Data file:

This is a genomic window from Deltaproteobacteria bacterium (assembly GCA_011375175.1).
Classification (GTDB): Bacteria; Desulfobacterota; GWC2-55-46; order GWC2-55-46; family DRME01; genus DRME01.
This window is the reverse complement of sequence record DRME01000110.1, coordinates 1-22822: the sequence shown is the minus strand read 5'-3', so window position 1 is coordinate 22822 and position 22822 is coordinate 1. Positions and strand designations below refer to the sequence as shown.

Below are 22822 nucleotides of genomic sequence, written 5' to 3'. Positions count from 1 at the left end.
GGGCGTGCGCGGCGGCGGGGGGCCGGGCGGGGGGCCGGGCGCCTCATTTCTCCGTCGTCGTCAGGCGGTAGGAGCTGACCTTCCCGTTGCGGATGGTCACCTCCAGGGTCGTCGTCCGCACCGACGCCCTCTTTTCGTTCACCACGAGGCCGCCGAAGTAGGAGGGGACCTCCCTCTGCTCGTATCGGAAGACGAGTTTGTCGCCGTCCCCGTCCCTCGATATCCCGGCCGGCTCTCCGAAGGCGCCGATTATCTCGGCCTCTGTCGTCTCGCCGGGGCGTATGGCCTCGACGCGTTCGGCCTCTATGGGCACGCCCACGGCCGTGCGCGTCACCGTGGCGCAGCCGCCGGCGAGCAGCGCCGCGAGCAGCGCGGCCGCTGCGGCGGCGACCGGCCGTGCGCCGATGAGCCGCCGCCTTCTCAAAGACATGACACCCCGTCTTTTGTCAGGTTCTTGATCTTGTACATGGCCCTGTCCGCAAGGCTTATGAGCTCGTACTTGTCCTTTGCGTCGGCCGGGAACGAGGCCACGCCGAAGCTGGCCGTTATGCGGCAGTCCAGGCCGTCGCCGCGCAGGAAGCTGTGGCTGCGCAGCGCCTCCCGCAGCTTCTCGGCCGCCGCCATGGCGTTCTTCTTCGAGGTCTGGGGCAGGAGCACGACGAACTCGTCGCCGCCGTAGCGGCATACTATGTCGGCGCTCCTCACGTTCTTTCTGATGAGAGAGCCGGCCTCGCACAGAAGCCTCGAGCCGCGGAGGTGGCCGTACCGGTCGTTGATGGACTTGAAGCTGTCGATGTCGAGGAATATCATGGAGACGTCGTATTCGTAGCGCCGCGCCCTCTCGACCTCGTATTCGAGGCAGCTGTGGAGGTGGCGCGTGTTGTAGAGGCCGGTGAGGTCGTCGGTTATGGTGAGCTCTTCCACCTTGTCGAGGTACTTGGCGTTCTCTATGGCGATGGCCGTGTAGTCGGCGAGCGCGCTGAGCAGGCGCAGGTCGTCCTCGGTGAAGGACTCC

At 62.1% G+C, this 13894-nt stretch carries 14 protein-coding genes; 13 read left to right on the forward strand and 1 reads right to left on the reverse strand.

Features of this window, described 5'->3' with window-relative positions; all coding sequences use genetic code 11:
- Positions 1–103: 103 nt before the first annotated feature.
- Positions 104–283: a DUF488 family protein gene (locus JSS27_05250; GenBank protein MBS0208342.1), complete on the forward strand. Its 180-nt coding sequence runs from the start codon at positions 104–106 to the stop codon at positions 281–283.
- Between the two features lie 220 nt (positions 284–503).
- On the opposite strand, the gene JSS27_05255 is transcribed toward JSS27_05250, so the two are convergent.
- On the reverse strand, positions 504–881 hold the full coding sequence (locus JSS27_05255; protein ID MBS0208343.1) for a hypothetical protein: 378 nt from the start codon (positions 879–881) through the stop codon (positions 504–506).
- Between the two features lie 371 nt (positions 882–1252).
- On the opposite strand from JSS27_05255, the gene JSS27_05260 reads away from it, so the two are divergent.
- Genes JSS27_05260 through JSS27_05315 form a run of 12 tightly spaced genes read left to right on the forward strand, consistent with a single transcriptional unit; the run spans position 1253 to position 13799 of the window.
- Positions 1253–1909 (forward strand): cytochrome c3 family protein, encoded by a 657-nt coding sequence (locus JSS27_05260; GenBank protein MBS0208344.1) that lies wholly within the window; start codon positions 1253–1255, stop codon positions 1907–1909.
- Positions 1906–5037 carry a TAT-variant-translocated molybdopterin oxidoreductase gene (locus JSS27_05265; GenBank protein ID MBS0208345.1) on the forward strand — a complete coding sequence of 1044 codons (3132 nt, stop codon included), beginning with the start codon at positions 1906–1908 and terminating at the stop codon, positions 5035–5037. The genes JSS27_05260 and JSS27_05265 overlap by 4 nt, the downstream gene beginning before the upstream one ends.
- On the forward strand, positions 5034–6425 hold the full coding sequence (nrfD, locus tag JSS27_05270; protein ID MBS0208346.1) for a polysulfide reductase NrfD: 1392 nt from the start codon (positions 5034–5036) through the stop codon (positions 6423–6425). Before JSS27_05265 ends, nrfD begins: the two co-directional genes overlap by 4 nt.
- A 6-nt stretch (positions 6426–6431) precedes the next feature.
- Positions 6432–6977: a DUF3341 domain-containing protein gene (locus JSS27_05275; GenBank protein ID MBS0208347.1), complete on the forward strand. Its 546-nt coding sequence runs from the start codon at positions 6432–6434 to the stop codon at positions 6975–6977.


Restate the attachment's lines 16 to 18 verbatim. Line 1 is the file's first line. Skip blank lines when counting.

- Positions 1253–1909 (forward strand): cytochrome c3 family protein, encoded by a 657-nt coding sequence (locus JSS27_05260; GenBank protein MBS0208344.1) that lies wholly within the window; start codon positions 1253–1255, stop codon positions 1907–1909.
- Positions 1906–5037 carry a TAT-variant-translocated molybdopterin oxidoreductase gene (locus JSS27_05265; GenBank protein ID MBS0208345.1) on the forward strand — a complete coding sequence of 1044 codons (3132 nt, stop codon included), beginning with the start codon at positions 1906–1908 and terminating at the stop codon, positions 5035–5037. The genes JSS27_05260 and JSS27_05265 overlap by 4 nt, the downstream gene beginning before the upstream one ends.
- On the forward strand, positions 5034–6425 hold the full coding sequence (nrfD, locus tag JSS27_05270; protein ID MBS0208346.1) for a polysulfide reductase NrfD: 1392 nt from the start codon (positions 5034–5036) through the stop codon (positions 6423–6425). Before JSS27_05265 ends, nrfD begins: the two co-directional genes overlap by 4 nt.